... weary of his task, with wond'ring eyes, Saw, from words pil'd on words, a fabric rise, He curs'd the industry, inertly strong, In creeping toil that could persist so long; And if, enrag'd he cried, heav'n meant to shed Its keenest vengeance on the guilty head, The drudgery of words the damn'd would know, Doom'd to write lexicons ...
— Dr. Johnson's Works: Life, Poems, and Tales, Volume 1 - The Works Of Samuel Johnson, Ll.D., In Nine Volumes • Samuel Johnson

... "The grub's so damn bad at that Flora Hotel," snapped a weazened old man. "I'm poisoned yet by some of that beef I et. ...
— The Plunderer • Henry Oyen

... incentive, would be to me a talisman. I decided that I'd keep it in a place where I could rush to look at it whenever I needed encouragement to go on being a soldier. If I wanted to sneak myself out of trouble with a fib, or be snappish to Father or cattish to Di, or say "damn," or bang a door in a rage, it seemed to me that I should only have to think of that little triangle of black cloth and gilt braid to be suddenly as good as gold, all the ...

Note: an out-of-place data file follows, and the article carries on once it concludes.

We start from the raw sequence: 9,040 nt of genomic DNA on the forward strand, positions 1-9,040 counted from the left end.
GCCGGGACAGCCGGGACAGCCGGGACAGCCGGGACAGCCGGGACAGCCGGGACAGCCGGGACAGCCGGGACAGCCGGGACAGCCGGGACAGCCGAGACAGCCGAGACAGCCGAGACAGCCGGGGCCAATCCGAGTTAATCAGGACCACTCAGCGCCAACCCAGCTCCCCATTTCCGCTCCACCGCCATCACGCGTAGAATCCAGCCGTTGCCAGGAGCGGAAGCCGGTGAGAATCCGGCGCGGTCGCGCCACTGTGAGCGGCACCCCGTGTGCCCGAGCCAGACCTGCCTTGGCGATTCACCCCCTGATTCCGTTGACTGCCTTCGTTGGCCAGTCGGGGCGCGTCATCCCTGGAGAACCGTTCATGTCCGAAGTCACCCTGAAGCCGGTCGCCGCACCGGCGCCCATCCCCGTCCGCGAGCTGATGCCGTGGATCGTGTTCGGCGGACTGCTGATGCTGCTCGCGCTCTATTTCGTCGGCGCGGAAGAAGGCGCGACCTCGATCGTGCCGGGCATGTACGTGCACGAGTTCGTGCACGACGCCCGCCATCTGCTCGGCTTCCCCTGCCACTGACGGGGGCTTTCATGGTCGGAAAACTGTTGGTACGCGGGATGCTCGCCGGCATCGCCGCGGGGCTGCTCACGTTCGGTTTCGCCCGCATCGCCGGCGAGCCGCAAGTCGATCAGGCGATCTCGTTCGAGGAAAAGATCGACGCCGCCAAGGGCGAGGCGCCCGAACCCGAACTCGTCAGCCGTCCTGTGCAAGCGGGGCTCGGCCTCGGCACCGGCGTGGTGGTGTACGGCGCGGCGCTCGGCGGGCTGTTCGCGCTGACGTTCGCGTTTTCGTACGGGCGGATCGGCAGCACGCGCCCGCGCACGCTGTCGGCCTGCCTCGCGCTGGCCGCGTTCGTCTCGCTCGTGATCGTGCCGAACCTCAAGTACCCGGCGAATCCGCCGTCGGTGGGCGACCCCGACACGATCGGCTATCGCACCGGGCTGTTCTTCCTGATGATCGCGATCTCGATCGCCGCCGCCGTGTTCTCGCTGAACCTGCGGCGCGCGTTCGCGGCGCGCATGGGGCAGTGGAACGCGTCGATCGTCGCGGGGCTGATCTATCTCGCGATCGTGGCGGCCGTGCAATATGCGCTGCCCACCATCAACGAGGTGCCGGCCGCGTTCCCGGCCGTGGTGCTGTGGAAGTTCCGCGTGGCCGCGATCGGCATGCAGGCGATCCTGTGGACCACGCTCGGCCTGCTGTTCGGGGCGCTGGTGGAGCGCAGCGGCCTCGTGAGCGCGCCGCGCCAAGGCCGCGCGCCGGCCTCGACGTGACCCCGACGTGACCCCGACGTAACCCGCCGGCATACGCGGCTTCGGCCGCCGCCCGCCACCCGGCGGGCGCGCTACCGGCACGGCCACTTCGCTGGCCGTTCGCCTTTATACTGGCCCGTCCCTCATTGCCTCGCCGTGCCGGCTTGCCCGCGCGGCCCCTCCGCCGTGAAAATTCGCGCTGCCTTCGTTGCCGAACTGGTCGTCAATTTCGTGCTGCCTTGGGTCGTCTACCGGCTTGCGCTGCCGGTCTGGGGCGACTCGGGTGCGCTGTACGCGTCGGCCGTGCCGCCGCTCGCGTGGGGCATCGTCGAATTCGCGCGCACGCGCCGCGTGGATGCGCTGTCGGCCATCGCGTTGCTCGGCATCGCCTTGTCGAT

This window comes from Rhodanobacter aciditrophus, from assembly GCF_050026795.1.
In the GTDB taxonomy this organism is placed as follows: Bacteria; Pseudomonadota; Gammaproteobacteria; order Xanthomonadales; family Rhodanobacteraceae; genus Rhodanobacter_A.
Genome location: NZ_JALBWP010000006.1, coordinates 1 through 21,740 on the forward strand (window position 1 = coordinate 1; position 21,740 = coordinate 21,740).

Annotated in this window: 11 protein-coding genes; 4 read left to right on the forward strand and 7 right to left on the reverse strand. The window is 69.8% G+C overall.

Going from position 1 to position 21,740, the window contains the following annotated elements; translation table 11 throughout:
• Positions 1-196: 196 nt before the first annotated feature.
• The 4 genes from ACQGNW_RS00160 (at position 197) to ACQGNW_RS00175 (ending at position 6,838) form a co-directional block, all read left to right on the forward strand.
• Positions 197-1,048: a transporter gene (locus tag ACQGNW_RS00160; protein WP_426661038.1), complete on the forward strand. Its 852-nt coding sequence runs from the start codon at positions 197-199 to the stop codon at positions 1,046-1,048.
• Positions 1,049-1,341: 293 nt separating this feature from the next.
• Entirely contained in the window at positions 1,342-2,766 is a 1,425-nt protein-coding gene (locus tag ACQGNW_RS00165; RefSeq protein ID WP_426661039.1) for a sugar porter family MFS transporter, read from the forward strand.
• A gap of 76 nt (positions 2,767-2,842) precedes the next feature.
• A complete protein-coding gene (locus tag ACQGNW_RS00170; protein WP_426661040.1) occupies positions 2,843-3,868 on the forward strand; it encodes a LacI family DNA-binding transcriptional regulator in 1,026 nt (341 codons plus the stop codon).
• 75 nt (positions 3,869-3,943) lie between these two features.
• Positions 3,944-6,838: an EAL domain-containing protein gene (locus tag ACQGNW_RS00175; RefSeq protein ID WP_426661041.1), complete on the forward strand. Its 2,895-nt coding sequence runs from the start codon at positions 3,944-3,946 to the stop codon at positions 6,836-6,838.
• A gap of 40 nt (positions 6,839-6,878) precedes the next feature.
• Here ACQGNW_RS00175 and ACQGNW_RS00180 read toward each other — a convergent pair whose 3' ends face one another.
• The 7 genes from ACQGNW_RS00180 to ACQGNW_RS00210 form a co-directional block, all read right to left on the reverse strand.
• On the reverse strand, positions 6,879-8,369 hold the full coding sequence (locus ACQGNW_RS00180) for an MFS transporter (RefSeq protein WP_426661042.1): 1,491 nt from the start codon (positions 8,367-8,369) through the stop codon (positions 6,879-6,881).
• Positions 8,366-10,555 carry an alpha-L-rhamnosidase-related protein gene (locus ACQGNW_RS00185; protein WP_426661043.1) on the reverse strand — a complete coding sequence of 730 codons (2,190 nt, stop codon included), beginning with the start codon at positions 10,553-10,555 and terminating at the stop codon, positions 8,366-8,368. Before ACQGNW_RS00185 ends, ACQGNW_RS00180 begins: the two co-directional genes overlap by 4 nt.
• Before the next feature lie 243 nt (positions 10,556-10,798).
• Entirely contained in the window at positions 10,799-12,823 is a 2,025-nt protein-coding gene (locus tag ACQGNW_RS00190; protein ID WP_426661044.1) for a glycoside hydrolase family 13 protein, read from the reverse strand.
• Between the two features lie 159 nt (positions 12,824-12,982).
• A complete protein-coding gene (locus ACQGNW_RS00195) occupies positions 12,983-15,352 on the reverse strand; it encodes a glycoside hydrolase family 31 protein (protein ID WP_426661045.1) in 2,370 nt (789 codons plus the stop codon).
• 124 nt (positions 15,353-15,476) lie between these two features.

— Secret History Revealed By Lady Peggy O'Malley • C. N. Williamson and A. M. Williamson

... never exchange more than three words with a Friend in our lives on that level to which our thoughts and feelings almost habitually rise. One goes forth prepared to say, "Sweet Friends!" and the salutation is, "Damn your eyes!" But never mind; faint heart never won true Friend. O my Friend, may it come to pass once, that when you are my Friend I may ...
— A Week on the Concord and Merrimack Rivers • Henry David Thoreau

... But I did lift my head with sufficient suddenness and violence to cause the Bishop of New York to bite his tongue, and to utter a word that is not to be found in the prayer book. I was christened Archibald Mannering Damn. ...
— We Three • Gouverneur Morris

... said the other sulkily. "Don't care a damn button not for you nor anythin' you're after! But you give me my two dollars sharp, and don't keep me another half-hour waitin'. That's what I reckoned for, an' I'm goin' to have it." He ...